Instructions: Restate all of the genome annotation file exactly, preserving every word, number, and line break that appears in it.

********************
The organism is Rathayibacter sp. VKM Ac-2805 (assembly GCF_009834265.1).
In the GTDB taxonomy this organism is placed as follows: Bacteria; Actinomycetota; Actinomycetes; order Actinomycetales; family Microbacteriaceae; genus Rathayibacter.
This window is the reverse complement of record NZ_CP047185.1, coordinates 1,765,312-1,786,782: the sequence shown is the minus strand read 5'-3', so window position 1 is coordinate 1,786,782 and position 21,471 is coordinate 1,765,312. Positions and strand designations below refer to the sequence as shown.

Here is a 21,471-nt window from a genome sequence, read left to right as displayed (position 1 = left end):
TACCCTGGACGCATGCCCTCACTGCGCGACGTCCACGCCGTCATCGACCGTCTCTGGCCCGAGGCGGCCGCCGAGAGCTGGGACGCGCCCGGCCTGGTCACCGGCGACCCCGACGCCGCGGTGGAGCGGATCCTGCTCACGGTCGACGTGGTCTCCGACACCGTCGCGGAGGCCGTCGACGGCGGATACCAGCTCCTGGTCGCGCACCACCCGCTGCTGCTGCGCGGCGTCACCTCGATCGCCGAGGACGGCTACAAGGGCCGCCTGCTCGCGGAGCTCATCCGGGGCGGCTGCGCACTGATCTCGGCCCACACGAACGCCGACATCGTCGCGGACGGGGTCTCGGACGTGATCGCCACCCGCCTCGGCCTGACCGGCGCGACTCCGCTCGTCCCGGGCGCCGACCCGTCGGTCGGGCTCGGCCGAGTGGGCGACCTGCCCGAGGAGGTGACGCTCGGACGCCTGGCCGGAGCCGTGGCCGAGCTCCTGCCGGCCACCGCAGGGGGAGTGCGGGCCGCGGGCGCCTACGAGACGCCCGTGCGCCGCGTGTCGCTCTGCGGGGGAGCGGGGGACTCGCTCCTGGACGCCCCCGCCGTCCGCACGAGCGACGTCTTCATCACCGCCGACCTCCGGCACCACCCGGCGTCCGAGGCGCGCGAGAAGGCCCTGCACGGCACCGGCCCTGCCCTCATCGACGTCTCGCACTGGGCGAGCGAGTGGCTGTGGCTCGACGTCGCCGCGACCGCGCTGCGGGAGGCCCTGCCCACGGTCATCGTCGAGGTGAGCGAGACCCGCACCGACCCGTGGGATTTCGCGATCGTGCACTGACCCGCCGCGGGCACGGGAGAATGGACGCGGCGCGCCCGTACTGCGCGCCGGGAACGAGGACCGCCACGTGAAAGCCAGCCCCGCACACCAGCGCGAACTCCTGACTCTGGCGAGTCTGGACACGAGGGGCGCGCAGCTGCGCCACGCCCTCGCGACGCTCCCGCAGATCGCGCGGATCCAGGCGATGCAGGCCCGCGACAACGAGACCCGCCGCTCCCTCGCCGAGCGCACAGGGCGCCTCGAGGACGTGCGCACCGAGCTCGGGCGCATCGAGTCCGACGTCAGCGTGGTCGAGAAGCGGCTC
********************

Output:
The organism is Rathayibacter sp. VKM Ac-2805 (assembly GCF_009834265.1).
In the GTDB taxonomy this organism is placed as follows: Bacteria; Actinomycetota; Actinomycetes; order Actinomycetales; family Microbacteriaceae; genus Rathayibacter.
This window is the reverse complement of record NZ_CP047185.1, coordinates 1,765,312-1,786,782: the sequence shown is the minus strand read 5'-3', so window position 1 is coordinate 1,786,782 and position 21,471 is coordinate 1,765,312. Positions and strand designations below refer to the sequence as shown.

Here is a 21,471-nt window from a genome sequence, read left to right as displayed (position 1 = left end):
TACCCTGGACGCATGCCCTCACTGCGCGACGTCCACGCCGTCATCGACCGTCTCTGGCCCGAGGCGGCCGCCGAGAGCTGGGACGCGCCCGGCCTGGTCACCGGCGACCCCGACGCCGCGGTGGAGCGGATCCTGCTCACGGTCGACGTGGTCTCCGACACCGTCGCGGAGGCCGTCGACGGCGGATACCAGCTCCTGGTCGCGCACCACCCGCTGCTGCTGCGCGGCGTCACCTCGATCGCCGAGGACGGCTACAAGGGCCGCCTGCTCGCGGAGCTCATCCGGGGCGGCTGCGCACTGATCTCGGCCCACACGAACGCCGACATCGTCGCGGACGGGGTCTCGGACGTGATCGCCACCCGCCTCGGCCTGACCGGCGCGACTCCGCTCGTCCCGGGCGCCGACCCGTCGGTCGGGCTCGGCCGAGTGGGCGACCTGCCCGAGGAGGTGACGCTCGGACGCCTGGCCGGAGCCGTGGCCGAGCTCCTGCCGGCCACCGCAGGGGGAGTGCGGGCCGCGGGCGCCTACGAGACGCCCGTGCGCCGCGTGTCGCTCTGCGGGGGAGCGGGGGACTCGCTCCTGGACGCCCCCGCCGTCCGCACGAGCGACGTCTTCATCACCGCCGACCTCCGGCACCACCCGGCGTCCGAGGCGCGCGAGAAGGCCCTGCACGGCACCGGCCCTGCCCTCATCGACGTCTCGCACTGGGCGAGCGAGTGGCTGTGGCTCGACGTCGCCGCGACCGCGCTGCGGGAGGCCCTGCCCACGGTCATCGTCGAGGTGAGCGAGACCCGCACCGACCCGTGGGATTTCGCGATCGTGCACTGACCCGCCGCGGGCACGGGAGAATGGACGCGGCGCGCCCGTACTGCGCGCCGGGAACGAGGACCGCCACGTGAAAGCCAGCCCCGCACACCAGCGCGAACTCCTGACTCTGGCGAGTCTGGACACGAGGGGCGCGCAGCTGCGCCACGCCCTCGCGACGCTCCCGCAGATCGCGCGGATCCAGGCGATGCAGGCCCGCGACAACGAGACCCGCCGCTCCCTCGCCGAGCGCACAGGGCGCCTCGAGGACGTGCGCACCGAGCTCGGGCGCATCGAGTCCGACGTCAGCGTGGTCGAGAAGCGGCTC